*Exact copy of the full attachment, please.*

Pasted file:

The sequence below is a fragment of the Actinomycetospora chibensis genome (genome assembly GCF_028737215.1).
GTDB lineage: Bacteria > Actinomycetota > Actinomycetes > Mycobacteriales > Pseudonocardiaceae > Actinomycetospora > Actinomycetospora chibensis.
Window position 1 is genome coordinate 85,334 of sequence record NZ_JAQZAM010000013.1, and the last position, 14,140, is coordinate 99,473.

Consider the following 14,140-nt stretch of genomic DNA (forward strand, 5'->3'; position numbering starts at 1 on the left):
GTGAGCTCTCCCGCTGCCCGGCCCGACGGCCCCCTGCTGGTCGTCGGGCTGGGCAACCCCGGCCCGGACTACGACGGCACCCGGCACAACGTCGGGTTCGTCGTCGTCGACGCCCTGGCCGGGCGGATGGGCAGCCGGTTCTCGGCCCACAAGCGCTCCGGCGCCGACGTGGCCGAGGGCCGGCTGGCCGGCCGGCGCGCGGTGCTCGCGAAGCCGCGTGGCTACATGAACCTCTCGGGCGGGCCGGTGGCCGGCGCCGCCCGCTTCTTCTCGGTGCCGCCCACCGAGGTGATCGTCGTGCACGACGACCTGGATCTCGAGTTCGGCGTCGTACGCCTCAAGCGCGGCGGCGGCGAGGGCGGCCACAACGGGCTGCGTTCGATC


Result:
The sequence below is a fragment of the Actinomycetospora chibensis genome (genome assembly GCF_028737215.1).
GTDB lineage: Bacteria > Actinomycetota > Actinomycetes > Mycobacteriales > Pseudonocardiaceae > Actinomycetospora > Actinomycetospora chibensis.
Window position 1 is genome coordinate 85,334 of sequence record NZ_JAQZAM010000013.1, and the last position, 14,140, is coordinate 99,473.

Consider the following 14,140-nt stretch of genomic DNA (forward strand, 5'->3'; position numbering starts at 1 on the left):
GTGAGCTCTCCCGCTGCCCGGCCCGACGGCCCCCTGCTGGTCGTCGGGCTGGGCAACCCCGGCCCGGACTACGACGGCACCCGGCACAACGTCGGGTTCGTCGTCGTCGACGCCCTGGCCGGGCGGATGGGCAGCCGGTTCTCGGCCCACAAGCGCTCCGGCGCCGACGTGGCCGAGGGCCGGCTGGCCGGCCGGCGCGCGGTGCTCGCGAAGCCGCGTGGCTACATGAACCTCTCGGGCGGGCCGGTGGCCGGCGCCGCCCGCTTCTTCTCGGTGCCGCCCACCGAGGTGATCGTCGTGCACGACGACCTGGATCTCGAGTTCGGCGTCGTACGCCTCAAGCGCGGCGGCGGCGAGGGCGGCCACAACGGGCTGCGTTCGATC